Taylor Berry, Honorbound
People choose what they believe gives them the most utility, but these decisions are often made without all the necessary information, or are meant to maximize short-term utility without factoring in long-term utility. As Charles Wheelan notes: “most of us make decisions using intuition or rules of thumb.”When we lack important or accurate information, we often end up making the wrong decision for the right reason.
The Prisoners’ Dilemma highlights how lack of information hurts our ability to properly maximize our utility. In this famous thought experiment, two prisoners, A and B, are accused of the same crime and thrown in separate rooms for interrogation. Each crook is told that if neither of he talks, he will both get two years in prison, but if he betrays his partner, he will receive a lighter sentence and the other man will get a life-sentence. The catch is that if both criminals snitch on each other they will both get longer sentences. Neither knows how the other will respond. If prisoner A rats out prisoner B to the police, then it would be in prisoner B’s best interest to confess as well to get a lighter sentence than life. If prisoner A says nothing, then the best thing for prisoner B to do is to throw prisoner A under the bus. But prisoner B has no idea what prisoner A will do and will act based on how he assumes A will act. This assumption isn’t based on actual fact and ends up hurting B more than if he just knew what prisoner A was going to do.
Consider a scenario where a family is trying to maximize its utility by buying a car to spend less money on public transportation. The family members figure that even though a car will cost a lot of money right now, they will save in the long run by spending less on public transportation. After they purchase the car and use it for a few months, they learn that their spending on transportation has not changed at all and they are spending the same amount on public transportation as on their gas. We often make decisions based on assumptions that go against reality. We try to maximize our utility, but are unable to do so because we jump to conclusions.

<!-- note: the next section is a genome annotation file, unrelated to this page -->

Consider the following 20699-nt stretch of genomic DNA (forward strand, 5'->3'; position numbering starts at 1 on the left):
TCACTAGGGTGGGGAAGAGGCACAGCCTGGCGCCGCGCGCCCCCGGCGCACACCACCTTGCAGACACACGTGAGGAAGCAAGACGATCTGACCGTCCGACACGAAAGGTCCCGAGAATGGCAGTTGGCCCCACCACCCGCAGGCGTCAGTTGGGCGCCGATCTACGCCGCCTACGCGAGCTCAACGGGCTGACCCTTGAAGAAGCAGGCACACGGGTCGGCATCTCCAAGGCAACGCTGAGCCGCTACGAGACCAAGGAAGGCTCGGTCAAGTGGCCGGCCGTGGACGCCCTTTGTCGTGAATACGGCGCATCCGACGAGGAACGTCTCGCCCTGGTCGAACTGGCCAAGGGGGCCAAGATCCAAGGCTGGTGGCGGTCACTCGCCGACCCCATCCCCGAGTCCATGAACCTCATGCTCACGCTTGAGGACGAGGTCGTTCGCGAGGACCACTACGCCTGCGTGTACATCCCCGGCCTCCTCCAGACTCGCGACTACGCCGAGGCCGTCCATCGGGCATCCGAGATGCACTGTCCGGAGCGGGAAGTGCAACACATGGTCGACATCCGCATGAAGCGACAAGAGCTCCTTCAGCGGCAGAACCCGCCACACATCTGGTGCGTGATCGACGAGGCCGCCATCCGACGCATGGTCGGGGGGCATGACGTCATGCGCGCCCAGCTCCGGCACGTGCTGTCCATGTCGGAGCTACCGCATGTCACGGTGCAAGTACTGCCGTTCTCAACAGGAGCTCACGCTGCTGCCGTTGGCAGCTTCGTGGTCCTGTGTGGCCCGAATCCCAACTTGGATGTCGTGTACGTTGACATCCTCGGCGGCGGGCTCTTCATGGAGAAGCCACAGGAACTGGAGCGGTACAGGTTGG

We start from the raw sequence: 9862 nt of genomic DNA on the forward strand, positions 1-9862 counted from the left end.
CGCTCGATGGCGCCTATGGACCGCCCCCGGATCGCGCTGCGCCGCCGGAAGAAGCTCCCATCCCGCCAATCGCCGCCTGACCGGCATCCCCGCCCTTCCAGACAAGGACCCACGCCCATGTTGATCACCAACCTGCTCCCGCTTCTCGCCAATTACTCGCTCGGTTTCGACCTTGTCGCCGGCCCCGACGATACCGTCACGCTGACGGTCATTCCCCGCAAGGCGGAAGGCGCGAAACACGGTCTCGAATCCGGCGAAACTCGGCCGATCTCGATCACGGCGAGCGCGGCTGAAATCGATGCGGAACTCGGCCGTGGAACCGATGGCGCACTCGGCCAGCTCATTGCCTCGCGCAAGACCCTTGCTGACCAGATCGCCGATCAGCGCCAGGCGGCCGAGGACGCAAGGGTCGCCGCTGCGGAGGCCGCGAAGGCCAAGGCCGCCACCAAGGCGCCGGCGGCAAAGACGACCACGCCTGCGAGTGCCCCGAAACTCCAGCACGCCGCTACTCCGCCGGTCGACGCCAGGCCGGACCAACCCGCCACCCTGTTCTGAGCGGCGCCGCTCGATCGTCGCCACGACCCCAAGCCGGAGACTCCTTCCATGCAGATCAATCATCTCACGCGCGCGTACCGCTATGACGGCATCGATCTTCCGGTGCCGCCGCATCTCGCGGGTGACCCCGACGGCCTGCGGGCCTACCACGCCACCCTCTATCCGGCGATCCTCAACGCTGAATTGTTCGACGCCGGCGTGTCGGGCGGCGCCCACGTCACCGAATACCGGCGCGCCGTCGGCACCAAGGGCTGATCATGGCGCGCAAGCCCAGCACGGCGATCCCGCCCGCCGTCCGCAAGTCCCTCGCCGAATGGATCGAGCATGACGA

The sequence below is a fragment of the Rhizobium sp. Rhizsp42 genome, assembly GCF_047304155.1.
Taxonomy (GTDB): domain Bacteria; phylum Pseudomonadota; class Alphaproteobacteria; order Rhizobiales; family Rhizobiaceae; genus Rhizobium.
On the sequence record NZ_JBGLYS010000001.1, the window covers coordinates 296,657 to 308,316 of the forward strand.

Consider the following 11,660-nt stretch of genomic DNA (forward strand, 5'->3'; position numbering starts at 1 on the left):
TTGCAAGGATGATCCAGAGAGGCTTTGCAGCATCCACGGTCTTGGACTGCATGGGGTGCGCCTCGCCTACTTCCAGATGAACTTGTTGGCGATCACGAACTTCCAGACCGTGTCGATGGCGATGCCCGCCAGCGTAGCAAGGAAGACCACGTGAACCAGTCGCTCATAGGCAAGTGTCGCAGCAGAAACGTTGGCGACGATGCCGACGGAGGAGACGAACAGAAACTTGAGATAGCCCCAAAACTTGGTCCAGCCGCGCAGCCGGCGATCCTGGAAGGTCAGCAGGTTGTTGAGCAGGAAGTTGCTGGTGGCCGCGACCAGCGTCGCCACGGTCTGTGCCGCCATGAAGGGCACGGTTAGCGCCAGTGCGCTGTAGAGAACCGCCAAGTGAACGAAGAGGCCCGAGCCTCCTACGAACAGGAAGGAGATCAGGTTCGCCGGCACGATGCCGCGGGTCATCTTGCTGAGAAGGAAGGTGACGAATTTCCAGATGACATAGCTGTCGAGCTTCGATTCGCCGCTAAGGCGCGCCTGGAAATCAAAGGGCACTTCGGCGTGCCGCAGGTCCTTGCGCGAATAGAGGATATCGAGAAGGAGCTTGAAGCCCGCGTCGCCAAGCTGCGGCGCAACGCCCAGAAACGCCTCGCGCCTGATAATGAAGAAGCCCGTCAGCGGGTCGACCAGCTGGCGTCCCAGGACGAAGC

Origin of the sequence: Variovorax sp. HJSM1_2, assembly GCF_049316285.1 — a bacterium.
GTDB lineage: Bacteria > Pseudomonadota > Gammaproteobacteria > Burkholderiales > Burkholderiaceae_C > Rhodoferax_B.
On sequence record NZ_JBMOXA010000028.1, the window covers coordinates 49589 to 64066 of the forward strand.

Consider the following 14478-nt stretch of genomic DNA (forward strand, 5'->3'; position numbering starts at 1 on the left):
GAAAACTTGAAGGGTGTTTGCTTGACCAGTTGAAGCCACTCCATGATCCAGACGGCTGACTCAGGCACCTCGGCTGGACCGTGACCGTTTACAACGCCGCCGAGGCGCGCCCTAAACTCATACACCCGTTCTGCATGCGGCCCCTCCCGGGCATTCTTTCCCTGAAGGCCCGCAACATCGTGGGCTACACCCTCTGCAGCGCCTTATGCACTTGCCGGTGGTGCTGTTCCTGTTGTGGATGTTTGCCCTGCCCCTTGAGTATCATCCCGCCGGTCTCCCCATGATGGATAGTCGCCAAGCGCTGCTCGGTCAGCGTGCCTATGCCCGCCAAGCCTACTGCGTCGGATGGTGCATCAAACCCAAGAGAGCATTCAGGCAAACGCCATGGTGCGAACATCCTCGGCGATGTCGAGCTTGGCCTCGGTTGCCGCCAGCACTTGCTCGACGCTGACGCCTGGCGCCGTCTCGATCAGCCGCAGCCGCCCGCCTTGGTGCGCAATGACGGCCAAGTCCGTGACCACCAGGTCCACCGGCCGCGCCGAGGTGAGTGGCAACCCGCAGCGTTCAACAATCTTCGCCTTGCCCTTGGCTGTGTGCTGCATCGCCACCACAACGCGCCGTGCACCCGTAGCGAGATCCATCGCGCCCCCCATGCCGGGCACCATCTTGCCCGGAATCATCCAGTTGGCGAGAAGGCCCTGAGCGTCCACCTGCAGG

Additionally, people don’t always have the self-control to maximize their long-term utility versus their short-term utility. For example, a man wants to quit smoking, but he benefits from the short-term utility he gets from smoking a cigarette. He wants to give up smoking because he knows that the long-term costs outweigh the short-term gains, but he lacks the self-control to give up cigarettes. People who seem to minimize their utility sometimes just choose to maximize their short-term utility over their long-term utility. People always make decisions in an attempt to maximize their utility, but it isn’t always successful because it is based off assumptions, misinformation, or weakness of will that maximizes current utility versus total utility.
 Charles Wheelan, Naked Economics: Undressing the Dismal Science (New York: W. W. Norton & Company, 2010), 26.
 Charles Wheelan, Naked Economics: Undressing the Dismal Science (New York: W. W. Norton & Company, 2010), 44-45.
Image Citation: Red Mustang in a Field. Digital image. Cars.com. Accessed June 15, 2016. http://img.autobytel.com/car-reviews/autobytel/11694-good-looking-sports-cars/2016-Ford-Mustang-GT-burnout-red-tire-smoke.jpg.